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Let's say I am letting out a room in my house on AirBnB for $100 per night. Then one day a relative of mine is down on his luck, so I take it off the market and instead let him stay in that room. I don't charge him anything. There is no formal agreement. The arrangement last for many months.

Is my gift of sleeping accommodation liable for gift tax? How is the value of it assessed?

How about if I let him use my car?

A key thing here is that what I am "giving" him cannot be resold. If I give him a house or a car he could then resell that, but if I let him stay in my house he can't sell that to someone else.

Is it different if he is not a relative? How is it different if he is my spouse?

References please.

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    Gifts under $15,000 annually are free, and even gifts over $15K "just" need to be deducted from the inheritance exclusion. No references, so no answer. – RonJohn Jan 24 at 18:37
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    Because I'm interested in the principle, not the details. What if the "market value" of my gift was more than $15,000? – DJClayworth Jan 24 at 18:43
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    This may actually be a dup (and it's kind of funny considering who answered it, possibly better there than here): money.stackexchange.com/q/88594/17718 – TTT Jan 24 at 20:38
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    @TTT looks duplicate to me... :) – RonJohn Jan 24 at 20:45
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    Does this answer your question? Gift taxes if I let my sister live rent free in a house I own? – RonJohn Jan 24 at 20:45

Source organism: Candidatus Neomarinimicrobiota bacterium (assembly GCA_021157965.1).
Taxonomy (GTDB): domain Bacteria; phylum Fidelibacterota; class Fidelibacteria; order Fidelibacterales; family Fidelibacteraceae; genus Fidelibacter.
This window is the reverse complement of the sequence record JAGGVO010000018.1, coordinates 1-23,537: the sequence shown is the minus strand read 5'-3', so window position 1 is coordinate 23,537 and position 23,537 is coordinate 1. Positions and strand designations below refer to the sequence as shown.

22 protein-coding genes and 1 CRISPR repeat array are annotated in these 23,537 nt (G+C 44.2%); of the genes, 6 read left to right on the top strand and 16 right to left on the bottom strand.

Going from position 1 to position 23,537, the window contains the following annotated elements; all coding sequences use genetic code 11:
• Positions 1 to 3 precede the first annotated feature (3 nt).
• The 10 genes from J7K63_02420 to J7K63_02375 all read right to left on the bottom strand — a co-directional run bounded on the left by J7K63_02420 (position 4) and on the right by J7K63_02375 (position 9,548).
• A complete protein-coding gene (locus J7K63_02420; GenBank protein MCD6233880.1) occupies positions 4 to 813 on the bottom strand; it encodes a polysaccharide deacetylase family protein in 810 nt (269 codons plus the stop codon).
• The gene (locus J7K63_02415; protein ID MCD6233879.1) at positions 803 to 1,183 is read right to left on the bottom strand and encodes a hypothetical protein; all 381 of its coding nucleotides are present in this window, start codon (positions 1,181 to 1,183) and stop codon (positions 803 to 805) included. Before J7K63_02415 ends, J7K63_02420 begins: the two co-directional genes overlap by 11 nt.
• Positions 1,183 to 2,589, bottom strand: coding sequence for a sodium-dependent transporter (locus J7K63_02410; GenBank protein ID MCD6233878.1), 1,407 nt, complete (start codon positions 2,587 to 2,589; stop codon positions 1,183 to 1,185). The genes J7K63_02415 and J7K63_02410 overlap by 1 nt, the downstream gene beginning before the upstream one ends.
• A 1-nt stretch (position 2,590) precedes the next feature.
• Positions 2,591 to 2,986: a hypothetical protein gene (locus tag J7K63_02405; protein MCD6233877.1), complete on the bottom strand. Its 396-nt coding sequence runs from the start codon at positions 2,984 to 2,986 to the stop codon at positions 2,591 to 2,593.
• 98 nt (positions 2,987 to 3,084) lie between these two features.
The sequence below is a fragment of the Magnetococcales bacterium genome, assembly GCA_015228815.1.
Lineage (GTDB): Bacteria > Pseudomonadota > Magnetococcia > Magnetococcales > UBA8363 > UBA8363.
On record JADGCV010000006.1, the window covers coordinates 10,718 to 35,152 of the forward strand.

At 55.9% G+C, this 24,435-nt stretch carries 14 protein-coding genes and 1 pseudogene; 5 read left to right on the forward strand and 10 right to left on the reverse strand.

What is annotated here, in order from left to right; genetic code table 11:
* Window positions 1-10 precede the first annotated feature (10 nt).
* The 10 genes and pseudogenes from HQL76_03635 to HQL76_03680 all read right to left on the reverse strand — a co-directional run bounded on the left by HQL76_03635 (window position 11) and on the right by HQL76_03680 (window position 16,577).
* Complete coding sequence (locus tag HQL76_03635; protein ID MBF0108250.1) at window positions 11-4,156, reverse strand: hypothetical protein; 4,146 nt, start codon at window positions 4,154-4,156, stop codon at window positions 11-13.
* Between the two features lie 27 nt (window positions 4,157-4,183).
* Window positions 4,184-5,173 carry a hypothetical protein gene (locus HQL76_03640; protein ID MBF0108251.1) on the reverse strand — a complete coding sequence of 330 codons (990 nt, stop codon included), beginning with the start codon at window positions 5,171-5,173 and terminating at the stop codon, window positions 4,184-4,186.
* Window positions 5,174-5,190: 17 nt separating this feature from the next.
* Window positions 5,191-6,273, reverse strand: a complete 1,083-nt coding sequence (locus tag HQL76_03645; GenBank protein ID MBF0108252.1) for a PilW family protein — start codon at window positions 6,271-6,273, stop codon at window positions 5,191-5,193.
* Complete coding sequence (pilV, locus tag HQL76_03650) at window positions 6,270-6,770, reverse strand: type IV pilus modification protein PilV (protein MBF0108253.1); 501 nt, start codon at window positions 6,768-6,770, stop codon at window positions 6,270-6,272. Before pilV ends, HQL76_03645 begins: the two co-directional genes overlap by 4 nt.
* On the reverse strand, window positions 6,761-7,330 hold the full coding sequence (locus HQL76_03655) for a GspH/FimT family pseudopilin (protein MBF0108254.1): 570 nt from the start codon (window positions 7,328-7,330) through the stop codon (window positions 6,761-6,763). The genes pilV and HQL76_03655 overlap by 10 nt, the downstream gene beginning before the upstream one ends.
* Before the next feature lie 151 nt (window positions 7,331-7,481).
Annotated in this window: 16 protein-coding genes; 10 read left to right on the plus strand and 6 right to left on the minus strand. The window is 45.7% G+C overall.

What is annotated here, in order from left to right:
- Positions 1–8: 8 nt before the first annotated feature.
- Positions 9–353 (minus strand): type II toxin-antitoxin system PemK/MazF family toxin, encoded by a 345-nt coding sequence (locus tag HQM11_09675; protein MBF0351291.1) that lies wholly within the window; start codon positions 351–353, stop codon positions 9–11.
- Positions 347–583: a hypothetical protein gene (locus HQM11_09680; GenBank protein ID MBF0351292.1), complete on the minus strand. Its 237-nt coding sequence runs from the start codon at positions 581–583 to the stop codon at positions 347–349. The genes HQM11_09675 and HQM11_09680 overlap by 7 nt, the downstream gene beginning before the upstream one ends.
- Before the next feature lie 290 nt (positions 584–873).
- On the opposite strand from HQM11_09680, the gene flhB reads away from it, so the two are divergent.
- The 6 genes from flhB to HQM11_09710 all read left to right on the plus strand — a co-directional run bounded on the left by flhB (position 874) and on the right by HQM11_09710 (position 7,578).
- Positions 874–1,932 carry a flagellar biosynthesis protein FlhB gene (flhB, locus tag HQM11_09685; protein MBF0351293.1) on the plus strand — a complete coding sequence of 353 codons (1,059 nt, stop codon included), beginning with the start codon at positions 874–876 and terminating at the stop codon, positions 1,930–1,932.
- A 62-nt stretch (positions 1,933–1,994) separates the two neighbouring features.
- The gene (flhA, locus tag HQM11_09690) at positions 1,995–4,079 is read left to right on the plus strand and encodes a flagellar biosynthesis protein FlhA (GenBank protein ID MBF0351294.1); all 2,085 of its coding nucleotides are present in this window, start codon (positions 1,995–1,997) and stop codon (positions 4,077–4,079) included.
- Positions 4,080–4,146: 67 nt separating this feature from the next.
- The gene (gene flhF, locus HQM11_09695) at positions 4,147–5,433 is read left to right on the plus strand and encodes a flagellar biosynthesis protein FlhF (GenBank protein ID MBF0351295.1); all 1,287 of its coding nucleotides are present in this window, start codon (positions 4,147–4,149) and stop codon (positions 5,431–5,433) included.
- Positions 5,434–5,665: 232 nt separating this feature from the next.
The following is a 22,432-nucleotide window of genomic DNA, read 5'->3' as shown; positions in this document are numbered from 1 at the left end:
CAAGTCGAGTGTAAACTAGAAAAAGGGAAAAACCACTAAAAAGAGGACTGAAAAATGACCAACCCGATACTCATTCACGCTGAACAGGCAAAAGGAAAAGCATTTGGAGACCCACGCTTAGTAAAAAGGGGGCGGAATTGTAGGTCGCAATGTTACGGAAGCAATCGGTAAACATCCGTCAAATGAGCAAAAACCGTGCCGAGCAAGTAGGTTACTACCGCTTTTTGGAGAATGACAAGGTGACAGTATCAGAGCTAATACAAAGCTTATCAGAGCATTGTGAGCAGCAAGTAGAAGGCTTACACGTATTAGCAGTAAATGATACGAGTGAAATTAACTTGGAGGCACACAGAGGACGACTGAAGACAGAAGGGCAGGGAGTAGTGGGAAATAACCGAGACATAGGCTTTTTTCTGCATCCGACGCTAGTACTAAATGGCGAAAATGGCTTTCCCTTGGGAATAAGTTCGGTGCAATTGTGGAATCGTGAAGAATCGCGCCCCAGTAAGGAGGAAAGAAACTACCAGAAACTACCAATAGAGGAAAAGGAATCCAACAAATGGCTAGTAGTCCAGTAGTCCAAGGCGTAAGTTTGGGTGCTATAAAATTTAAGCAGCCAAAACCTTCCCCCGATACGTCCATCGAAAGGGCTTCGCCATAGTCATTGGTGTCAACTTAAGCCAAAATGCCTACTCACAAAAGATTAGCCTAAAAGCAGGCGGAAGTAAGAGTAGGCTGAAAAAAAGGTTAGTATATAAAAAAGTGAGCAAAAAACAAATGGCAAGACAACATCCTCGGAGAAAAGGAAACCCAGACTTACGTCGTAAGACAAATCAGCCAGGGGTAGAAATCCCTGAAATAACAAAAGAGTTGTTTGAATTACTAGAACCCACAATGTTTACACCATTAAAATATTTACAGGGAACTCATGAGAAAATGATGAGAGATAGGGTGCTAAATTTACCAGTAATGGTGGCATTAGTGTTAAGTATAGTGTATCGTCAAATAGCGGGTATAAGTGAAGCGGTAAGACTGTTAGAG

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This article indicates that providing a below-market rent would, at most, convert the property from business use, which would allow for certain deductions/depreciation, to personal use, which would not.

I am not a lawyer/tax professional, but my sense from reading the IRS Gift Tax FAQs is that there is an assumption that gifts are money, property, or other tangible things of value. The whole point of the gift tax infrastructure seems to be to reduce estate tax avoidance. If you're not giving someone something they can spend or sell or get an income from (as in an interest in a business), I don't think it's a gift for these purposes; it's just a personal favor.

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  • That's a good link, but to my reading the FAQ would indicate that in-kind is a gift: "What is considered a gift? Any transfer to an individual, either directly or indirectly, where full consideration (measured in money or money's worth) is not received in return." – DJClayworth Jan 24 at 20:47
  • @DJClayworth I think the keyword there is "transfer". The thing you're gifting has to have a value that the recipient can transfer to yet another person or entity. If I were an electrician, but did a little home rewiring for friend/relative, where they paid for the materials, I don't think the value of my time is considered a gift. If I paid for the materials and didn't get reimbursement, the value of the materials would be a gift (though not likely big enough to require paperwork, unless the wires were made of gold). – Rick Goldstein Jan 24 at 20:56

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